Penile Prosthesis or Implants
There are basically two different types of penile prosthesis or implants. The first type is an inflatable device. The inflatable device consists of a reservoir and cylinders, combined with a pump. Penile implant technology has advanced quite dramatically over the last few years and certainly the momentary squeeze pump manufactured by AMS is very popular with patients and favoured by Mr Minhas. There are other types of implant also manufactured by companies such as Coloplast. The inflatable device is coated with a special coating of antibiotic solution, which appears to lower the risk of infection of the prosthesis. The risk of infection following implant surgery should be less than 5%. When choosing an implant, our patients are extensively counselled before such surgery. The other type of implant is the malleable device where malleable rods are placed into the corpora cavernosa of the penis, as opposed to the cylinders with inflatable device. In the case of the inflatable implant, the penis becomes erect by squeezing the pump, which results in fluid from the reservoir entering the cylinders. In the case of malleable implant, the actual rigidity of the implant keeps the penis erect, and following intercourse the patients can bend the penis downwards.
Once a decision has been made that a patient wishes to have a penile implant (this is usually after all medical treatments have failed, including injections, tablets, vacuum device and MUSE®), the patient is usually brought in the day before surgery. Patients have an antiseptic cream placed in the nose, and also are advised to have a shower with antiseptic solution. On the day of surgery patients will receive a shave and rigourous scrub in theatre. Mr Minhas’ preference is to use a penile-scrotal incision on the scrotum, to put the implant in place. In the case of inflatable implant, the reservoir which contains the fluid to fill the cylinders is either placed through the incision in the scrotum or alternatively if you have had previous surgery a separate incision is made on the abdomen. In some instances a separate incision is made due to other medical reasons. The muscle tubes or corpora cavernosa of the penis are dilated with special dilators and the penile implant placed.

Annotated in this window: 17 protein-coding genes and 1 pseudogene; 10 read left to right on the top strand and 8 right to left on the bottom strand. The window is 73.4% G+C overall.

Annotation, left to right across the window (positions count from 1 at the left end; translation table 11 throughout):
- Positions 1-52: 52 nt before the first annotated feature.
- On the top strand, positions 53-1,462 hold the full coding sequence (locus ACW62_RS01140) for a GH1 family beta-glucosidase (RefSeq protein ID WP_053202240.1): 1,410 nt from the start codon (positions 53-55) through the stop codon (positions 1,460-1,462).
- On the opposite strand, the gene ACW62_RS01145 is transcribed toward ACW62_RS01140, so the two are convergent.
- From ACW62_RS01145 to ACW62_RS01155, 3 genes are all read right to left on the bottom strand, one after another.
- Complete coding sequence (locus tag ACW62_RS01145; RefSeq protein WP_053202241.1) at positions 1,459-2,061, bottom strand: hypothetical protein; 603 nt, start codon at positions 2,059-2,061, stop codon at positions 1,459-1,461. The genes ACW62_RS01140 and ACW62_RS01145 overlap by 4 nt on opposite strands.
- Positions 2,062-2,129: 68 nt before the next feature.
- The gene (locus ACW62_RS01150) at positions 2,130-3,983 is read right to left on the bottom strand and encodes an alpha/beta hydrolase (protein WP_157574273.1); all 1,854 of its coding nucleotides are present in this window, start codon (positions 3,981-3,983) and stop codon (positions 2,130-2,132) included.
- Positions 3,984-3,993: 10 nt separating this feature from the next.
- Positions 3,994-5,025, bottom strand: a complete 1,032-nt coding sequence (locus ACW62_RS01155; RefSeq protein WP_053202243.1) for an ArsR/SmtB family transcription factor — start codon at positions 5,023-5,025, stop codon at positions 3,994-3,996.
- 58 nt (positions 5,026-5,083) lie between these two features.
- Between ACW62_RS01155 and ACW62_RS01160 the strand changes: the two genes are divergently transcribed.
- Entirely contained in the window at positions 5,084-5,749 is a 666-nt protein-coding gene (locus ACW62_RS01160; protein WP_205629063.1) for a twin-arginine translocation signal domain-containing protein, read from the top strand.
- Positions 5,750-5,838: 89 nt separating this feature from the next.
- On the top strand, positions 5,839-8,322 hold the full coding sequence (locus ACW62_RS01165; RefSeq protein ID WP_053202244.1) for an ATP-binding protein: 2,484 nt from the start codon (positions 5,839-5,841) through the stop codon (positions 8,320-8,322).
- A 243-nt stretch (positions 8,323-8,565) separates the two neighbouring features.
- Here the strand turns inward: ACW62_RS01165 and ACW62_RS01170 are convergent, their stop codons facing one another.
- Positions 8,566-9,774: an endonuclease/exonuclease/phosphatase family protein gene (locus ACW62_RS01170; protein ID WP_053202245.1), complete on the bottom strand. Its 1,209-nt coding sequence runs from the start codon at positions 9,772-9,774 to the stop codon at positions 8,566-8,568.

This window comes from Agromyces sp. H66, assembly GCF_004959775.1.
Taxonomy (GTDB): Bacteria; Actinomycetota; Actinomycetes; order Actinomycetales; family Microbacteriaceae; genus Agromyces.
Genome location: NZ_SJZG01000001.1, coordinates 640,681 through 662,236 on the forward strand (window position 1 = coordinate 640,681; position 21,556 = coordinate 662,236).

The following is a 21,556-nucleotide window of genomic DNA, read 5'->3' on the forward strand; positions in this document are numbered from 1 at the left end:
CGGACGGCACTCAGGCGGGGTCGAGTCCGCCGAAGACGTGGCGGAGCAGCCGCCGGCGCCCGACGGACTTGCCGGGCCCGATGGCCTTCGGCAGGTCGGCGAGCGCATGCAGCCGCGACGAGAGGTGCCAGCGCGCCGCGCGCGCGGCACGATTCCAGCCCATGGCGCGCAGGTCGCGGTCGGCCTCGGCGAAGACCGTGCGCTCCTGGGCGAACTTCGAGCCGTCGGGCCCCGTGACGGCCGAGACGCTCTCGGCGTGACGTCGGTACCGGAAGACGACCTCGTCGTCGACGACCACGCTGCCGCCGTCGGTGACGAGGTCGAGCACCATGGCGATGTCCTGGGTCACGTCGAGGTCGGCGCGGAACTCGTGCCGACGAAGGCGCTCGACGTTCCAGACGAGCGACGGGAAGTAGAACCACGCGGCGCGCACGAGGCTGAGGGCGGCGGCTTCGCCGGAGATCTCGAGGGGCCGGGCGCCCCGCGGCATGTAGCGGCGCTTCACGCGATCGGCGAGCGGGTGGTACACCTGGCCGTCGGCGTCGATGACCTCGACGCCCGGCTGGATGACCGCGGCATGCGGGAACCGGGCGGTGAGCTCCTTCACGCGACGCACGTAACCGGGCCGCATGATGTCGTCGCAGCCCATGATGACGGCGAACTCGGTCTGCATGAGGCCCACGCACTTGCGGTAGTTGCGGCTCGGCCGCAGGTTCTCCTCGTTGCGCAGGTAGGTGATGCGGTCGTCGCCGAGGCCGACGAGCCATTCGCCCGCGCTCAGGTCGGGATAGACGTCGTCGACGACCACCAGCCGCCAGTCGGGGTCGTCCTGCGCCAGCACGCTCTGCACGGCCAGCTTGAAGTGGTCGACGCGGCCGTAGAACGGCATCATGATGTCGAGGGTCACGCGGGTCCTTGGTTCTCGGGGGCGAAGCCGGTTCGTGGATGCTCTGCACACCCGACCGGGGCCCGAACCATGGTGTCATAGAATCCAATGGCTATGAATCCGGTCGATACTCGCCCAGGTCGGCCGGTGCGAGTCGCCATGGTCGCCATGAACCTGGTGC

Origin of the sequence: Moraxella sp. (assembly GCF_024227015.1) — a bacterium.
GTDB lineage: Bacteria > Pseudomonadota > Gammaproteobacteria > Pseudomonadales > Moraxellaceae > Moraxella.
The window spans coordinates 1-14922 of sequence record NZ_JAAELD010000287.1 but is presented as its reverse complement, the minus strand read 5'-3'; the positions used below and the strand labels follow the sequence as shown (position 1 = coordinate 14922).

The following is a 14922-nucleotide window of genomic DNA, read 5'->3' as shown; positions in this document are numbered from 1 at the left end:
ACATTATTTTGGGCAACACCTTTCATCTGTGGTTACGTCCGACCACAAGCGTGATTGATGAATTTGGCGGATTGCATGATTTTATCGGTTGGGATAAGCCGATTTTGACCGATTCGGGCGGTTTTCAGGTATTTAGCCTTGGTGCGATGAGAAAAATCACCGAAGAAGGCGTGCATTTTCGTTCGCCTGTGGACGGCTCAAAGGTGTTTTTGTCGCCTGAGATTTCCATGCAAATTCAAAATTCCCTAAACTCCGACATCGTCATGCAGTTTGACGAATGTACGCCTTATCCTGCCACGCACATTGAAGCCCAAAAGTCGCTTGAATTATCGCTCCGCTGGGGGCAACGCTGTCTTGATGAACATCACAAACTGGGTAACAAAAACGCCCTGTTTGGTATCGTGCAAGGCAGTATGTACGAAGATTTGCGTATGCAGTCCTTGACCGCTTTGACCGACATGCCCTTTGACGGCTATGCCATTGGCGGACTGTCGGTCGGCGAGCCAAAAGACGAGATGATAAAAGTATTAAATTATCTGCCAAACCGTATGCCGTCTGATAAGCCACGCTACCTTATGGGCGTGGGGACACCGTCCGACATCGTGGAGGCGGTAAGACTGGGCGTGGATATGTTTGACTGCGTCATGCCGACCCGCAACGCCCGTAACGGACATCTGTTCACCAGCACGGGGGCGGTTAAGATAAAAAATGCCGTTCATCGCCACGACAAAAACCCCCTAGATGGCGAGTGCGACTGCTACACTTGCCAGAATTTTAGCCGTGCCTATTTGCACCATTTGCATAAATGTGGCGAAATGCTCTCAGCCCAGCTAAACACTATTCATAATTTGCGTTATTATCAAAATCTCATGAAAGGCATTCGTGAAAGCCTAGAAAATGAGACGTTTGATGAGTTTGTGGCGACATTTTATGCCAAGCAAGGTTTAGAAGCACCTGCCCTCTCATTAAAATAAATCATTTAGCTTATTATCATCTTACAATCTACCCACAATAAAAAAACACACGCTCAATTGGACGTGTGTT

With the malleable device the same type of incision is used, but a reservoir or pump is not necessary in these cases.
A catheter is also inserted at the time of surgery so that the urethra (‘water-pipe’) is identified and not damaged during the procedure. After surgery a drain is left in the scrotum and the catheter and drain are usually removed the following day. If an inflatable device is inserted, patients are taught to inflate and deflate the device after two weeks.
After surgery patients are warned they may experience some bruising and swelling to the scrotal area. They are also told to look out for signs of infection of the implant. It is Mr Minhas’ policy to give antibiotics following the surgery for at least one week. The risk of penile infection with implants is very low, but does depend upon the number of implants the surgeon is putting in. Mr Minhas has extensive experience of inserting penile prosthesis and is a recognised specialist in this field.